I’ve seen Manchester Gregorians at a pair of Platt Lane – the former Manchester City and Manchester FA complex- pitches in the past, so this was just another one to add to the list. I’ve outlined their history on a previous write-up and, as a result of pure laziness, can’t be bothered to do so again. Here’s a link if you’re interested, though. Interestingly enough, the opposition for that game was the same as this one, just a fair few years apart. Nice. Anyhow, what with that being the case, let’s get straight on with the action at one of the more famous sporting areas in the city.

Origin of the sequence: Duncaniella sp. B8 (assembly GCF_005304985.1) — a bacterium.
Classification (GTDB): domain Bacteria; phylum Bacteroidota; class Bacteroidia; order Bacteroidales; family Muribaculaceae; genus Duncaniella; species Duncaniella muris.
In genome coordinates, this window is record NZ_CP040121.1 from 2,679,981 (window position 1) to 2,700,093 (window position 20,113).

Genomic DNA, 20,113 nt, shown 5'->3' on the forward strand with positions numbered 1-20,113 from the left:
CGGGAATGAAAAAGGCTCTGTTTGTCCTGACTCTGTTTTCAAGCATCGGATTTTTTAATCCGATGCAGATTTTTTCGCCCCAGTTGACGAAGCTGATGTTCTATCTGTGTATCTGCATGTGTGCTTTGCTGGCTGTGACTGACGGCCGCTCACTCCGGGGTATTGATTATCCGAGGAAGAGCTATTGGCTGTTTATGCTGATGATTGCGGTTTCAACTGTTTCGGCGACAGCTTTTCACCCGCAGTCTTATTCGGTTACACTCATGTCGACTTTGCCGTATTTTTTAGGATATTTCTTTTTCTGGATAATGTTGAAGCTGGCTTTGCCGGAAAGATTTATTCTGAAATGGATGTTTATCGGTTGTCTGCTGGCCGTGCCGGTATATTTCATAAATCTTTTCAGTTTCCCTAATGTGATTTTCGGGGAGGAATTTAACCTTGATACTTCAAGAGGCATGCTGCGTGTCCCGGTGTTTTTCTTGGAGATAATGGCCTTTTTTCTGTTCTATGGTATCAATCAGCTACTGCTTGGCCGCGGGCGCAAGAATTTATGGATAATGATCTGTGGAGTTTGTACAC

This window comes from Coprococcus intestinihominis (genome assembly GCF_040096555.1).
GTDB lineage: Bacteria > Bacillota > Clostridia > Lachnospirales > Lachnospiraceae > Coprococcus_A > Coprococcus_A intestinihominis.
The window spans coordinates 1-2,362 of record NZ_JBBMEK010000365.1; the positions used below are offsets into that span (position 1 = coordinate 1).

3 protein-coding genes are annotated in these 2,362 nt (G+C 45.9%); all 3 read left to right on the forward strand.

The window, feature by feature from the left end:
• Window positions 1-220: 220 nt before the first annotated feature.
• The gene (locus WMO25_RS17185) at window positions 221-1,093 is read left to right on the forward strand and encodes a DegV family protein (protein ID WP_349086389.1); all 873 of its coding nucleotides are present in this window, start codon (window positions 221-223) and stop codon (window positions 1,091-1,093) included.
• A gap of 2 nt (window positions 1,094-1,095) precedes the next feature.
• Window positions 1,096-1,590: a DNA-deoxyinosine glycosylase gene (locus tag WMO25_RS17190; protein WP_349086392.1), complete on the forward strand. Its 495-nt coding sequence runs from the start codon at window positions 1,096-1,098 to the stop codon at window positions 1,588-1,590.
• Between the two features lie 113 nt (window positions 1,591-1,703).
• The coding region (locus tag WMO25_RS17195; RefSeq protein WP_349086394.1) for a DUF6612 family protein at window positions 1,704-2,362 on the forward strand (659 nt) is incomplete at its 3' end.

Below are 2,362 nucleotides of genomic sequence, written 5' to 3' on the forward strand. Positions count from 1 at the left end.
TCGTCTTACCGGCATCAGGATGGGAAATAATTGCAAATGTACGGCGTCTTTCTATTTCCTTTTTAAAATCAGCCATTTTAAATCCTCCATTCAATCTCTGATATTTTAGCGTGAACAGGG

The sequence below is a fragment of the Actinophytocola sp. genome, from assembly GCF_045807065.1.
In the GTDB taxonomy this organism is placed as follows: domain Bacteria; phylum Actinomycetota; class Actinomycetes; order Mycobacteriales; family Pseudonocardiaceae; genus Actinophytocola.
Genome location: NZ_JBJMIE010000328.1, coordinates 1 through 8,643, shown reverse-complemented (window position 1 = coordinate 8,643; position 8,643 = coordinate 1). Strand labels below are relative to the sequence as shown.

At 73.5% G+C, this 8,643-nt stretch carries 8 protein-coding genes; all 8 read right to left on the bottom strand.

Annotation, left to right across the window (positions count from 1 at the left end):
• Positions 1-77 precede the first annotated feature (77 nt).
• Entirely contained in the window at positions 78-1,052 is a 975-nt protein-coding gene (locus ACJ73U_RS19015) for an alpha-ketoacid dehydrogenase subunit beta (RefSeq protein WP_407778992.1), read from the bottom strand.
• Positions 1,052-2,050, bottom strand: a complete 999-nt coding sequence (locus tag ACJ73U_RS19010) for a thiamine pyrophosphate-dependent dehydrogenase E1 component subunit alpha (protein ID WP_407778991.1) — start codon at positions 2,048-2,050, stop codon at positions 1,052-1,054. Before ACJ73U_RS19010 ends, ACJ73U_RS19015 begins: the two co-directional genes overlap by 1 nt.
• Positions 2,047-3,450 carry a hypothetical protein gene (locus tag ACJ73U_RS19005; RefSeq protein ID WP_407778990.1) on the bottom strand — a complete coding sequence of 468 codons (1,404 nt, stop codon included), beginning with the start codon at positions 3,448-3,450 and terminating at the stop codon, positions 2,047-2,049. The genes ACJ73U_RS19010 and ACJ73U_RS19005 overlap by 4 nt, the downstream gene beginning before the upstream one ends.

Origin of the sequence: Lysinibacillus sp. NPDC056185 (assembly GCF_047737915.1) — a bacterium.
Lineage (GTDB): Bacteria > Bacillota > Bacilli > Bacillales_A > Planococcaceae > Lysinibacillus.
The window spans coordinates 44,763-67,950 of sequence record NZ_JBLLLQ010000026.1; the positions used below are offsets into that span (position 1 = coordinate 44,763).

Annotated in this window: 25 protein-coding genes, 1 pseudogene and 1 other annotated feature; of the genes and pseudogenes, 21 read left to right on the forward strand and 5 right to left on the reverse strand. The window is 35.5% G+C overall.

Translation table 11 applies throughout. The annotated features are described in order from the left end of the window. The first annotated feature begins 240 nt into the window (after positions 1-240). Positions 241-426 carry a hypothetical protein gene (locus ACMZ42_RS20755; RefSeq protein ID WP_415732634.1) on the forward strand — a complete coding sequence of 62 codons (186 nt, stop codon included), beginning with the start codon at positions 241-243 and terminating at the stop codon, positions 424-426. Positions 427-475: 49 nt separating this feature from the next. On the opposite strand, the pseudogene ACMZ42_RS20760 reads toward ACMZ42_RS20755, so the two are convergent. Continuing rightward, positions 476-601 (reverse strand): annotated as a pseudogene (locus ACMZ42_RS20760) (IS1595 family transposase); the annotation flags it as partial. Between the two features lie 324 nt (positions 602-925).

We got going with the visitors having the first sight of goal – a free-kick by the Old Alts #8 forcing an early stop out of the Gregs ‘keeper. The hosts responded, #2 seeing a drilled effort clip the bar on its way over, before #8, James Purfield, broke the deadlock, tucking a nice finish beyond the visiting ‘keeper. They swiftly doubled their advantage too, #11, Harry Kilbride, slotting home from close range as Gregs looked to have full control in this battle of the bottom two, as I headed off around the cage for a different viewpoint, whilst being asked by an Alts sub if I was “their (Gregs) camera guy”. With my awful equipment, I don’t know whether to be happy or offended on their behalf!!! I was also asked to retrieve a very dead ball by the linesman, for reasons only beknown to him, and throw it up and over the cage and to pitchside. Nope, me neither.